MANILA, Philippines (UPDATED) – Not under his watch will China be able to occupy Pag-asa Island, Philippine President Rodrigo Duterte declared.
But asked how he would deal with reports that Chinese militia vessels have been spotted near the island as part of intimidation tactics, the Chief Executive said he would have to reach a "compromise" with Beijing.
"No, the Pag-asa Island belongs to us. Of course China would never do that. I assure you. Unless China wants a war with us. Hindi ako papayag kung pati yung Pag-asa i-occupy nila (I won't allow it if they occupy even Pag-asa)," he said on Thursday, April 4, in Puerto Princesa City, Palawan.
Asked what he would do about the Chinese vessels surrounding the island, Duterte repeated his assertion that the Philippines' military arsenal is no match against China's. At the moment, his government has no choice but to find a "compromise" with China, he said.
"We drive them away by force, can we do that? Unless we want to commit suicide. If you go to war, the first step of China would be to launch its missile. In 7 minutes, it will land in Manila. We go into a compromise for the time being because if we go to war, if there is a violent conflict, we would never win and I would suffer beyond imagination," said Duterte.
Duterte's red line, however, is if China arrests or kills Filipinos in the West Philippine Sea.
"I assure you, if they kill or arrest people there who are Filipino then that would be the time when we would decide on what to do," he said without elaborating.
Duterte added during a PDP-Laban rally , "This is not a warning, this is a word of advice to my friend [China]. Nakikiusap ako, (I'm asking you,) I will not plead or beg but I'm just telling you lay off the Pag-Asa [Island] because may mga sundalo ako dyan (we have soldiers there). Pag yan ginalaw niyo, ibang istorya ito. (If you mess with that, it's a different story.) [I will tell my soldiers] Prepare for suicide missions."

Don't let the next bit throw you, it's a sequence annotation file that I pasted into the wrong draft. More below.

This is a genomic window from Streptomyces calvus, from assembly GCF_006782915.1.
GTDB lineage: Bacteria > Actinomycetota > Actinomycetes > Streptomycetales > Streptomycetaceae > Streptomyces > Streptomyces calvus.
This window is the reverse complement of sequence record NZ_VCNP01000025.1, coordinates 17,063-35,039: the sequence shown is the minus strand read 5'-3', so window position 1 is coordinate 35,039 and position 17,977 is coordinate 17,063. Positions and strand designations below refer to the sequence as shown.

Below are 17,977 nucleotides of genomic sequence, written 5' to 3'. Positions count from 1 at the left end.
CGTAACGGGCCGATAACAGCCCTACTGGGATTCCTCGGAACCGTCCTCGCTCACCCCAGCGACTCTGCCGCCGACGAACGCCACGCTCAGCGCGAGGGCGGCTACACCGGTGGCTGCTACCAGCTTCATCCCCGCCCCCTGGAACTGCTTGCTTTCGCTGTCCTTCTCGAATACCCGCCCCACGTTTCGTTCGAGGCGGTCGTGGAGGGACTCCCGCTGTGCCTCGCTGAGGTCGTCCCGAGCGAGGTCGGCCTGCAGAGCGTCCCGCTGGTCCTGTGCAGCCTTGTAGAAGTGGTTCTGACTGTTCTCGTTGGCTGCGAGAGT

At the start of the interview, however, Duterte, commander in chief of the Philippine military, said he was not aware of Chinese vessels spotted near Pag-asa Island.
It was the military's Western Command that said that 275 Chinese vessels were spotted near the West Philippine Sea island from January to March this year.
The Department of Foreign Affairs slammed the presence of these ships as "illegal" and a "clear violation of Philippine sovereignty, sovereign rights and jurisdiction."
Pag-asa Island is the seat of power of the Kalayaan Group of Islands, also known as the Spratlys, in the West Philippine Sea.
China, which claims the West Philippine Sea through its "9-dash line" invalidated by the 2016 Hague ruling, opposed the Philippines' plans to repair facilities in the island.
Pia Ranada covers the Office of the President and Bangsamoro regional issues for Rappler. While helping out with desk duties, she also watches the environment sector and the local government of Quezon City. For tips or story suggestions, you can reach her at email@example.com.